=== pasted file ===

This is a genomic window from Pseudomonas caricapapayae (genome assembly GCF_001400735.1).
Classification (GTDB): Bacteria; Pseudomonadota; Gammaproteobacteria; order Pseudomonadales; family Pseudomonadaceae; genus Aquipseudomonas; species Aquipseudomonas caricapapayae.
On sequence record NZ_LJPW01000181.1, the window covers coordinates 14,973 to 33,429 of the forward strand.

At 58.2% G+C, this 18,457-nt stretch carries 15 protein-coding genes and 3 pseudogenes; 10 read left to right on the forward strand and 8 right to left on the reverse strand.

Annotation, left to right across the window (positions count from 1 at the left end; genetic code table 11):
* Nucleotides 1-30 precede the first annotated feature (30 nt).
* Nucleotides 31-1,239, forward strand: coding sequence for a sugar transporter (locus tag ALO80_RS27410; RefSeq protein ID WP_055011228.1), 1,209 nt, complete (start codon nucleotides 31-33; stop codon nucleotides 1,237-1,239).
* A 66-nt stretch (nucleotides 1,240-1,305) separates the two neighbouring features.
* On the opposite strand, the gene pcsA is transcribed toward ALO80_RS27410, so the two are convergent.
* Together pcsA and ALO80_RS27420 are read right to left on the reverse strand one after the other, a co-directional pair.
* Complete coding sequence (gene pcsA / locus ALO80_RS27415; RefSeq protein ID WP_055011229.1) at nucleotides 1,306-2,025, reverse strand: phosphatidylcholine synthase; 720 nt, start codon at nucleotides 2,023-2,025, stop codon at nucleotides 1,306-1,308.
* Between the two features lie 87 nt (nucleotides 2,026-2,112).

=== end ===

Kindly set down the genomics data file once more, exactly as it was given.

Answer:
This is a genomic window from Pseudomonas caricapapayae (genome assembly GCF_001400735.1).
Classification (GTDB): Bacteria; Pseudomonadota; Gammaproteobacteria; order Pseudomonadales; family Pseudomonadaceae; genus Aquipseudomonas; species Aquipseudomonas caricapapayae.
On sequence record NZ_LJPW01000181.1, the window covers coordinates 14,973 to 33,429 of the forward strand.

At 58.2% G+C, this 18,457-nt stretch carries 15 protein-coding genes and 3 pseudogenes; 10 read left to right on the forward strand and 8 right to left on the reverse strand.

Annotation, left to right across the window (positions count from 1 at the left end; genetic code table 11):
* Nucleotides 1-30 precede the first annotated feature (30 nt).
* Nucleotides 31-1,239, forward strand: coding sequence for a sugar transporter (locus tag ALO80_RS27410; RefSeq protein ID WP_055011228.1), 1,209 nt, complete (start codon nucleotides 31-33; stop codon nucleotides 1,237-1,239).
* A 66-nt stretch (nucleotides 1,240-1,305) separates the two neighbouring features.
* On the opposite strand, the gene pcsA is transcribed toward ALO80_RS27410, so the two are convergent.
* Together pcsA and ALO80_RS27420 are read right to left on the reverse strand one after the other, a co-directional pair.
* Complete coding sequence (gene pcsA / locus ALO80_RS27415; RefSeq protein ID WP_055011229.1) at nucleotides 1,306-2,025, reverse strand: phosphatidylcholine synthase; 720 nt, start codon at nucleotides 2,023-2,025, stop codon at nucleotides 1,306-1,308.
* Between the two features lie 87 nt (nucleotides 2,026-2,112).